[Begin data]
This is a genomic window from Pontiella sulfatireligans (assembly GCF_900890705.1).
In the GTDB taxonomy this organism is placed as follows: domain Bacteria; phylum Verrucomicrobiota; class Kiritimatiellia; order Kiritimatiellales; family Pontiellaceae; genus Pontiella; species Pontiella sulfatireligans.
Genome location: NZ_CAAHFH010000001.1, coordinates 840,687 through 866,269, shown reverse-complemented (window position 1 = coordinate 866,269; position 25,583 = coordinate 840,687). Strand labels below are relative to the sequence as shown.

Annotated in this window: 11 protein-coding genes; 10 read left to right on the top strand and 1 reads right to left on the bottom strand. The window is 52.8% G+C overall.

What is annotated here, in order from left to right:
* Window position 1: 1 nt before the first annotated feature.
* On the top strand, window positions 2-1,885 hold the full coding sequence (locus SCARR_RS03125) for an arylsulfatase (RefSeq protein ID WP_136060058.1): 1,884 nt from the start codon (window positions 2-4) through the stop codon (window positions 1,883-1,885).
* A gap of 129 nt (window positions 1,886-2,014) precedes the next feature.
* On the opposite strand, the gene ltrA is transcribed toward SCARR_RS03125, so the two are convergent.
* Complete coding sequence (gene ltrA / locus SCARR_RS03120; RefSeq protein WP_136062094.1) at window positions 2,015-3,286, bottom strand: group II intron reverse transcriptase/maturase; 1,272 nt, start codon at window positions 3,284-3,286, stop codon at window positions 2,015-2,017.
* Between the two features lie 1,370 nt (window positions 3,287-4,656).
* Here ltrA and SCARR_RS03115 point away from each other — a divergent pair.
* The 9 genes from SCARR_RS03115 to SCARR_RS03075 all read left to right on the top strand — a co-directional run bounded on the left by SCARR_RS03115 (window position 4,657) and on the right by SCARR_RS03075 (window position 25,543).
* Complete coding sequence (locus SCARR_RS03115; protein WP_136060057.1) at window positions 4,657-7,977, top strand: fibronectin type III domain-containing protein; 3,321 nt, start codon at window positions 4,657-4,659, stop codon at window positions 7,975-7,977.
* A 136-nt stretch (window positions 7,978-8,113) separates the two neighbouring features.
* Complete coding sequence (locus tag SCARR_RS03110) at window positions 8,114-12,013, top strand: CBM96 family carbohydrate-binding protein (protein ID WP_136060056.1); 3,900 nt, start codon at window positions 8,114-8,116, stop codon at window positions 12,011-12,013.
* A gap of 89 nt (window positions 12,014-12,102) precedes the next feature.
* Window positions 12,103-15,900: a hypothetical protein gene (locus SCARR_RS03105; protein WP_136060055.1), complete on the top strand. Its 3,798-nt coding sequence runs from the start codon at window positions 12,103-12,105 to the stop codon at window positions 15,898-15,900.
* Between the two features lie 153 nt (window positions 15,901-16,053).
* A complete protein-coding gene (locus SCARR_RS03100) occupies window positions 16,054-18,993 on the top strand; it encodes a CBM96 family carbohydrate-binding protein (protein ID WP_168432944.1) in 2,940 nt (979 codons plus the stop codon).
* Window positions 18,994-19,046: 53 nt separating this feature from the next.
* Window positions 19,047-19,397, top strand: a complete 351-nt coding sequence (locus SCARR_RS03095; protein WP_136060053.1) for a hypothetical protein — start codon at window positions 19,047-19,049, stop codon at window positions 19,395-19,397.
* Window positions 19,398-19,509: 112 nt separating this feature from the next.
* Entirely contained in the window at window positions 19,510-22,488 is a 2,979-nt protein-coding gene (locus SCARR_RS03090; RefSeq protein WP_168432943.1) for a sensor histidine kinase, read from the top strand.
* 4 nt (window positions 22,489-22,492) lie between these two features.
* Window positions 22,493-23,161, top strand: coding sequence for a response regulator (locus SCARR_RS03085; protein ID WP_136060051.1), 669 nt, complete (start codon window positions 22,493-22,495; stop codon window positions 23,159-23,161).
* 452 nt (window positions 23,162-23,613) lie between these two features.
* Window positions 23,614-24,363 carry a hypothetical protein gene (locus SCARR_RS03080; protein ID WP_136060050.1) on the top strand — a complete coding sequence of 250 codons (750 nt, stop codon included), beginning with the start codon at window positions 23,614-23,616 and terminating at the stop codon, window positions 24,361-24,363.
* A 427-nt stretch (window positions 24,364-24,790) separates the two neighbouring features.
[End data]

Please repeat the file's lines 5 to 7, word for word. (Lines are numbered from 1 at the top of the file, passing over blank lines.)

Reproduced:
What is annotated here, in order from left to right:
* Window position 1: 1 nt before the first annotated feature.
* On the top strand, window positions 2-1,885 hold the full coding sequence (locus SCARR_RS03125) for an arylsulfatase (RefSeq protein ID WP_136060058.1): 1,884 nt from the start codon (window positions 2-4) through the stop codon (window positions 1,883-1,885).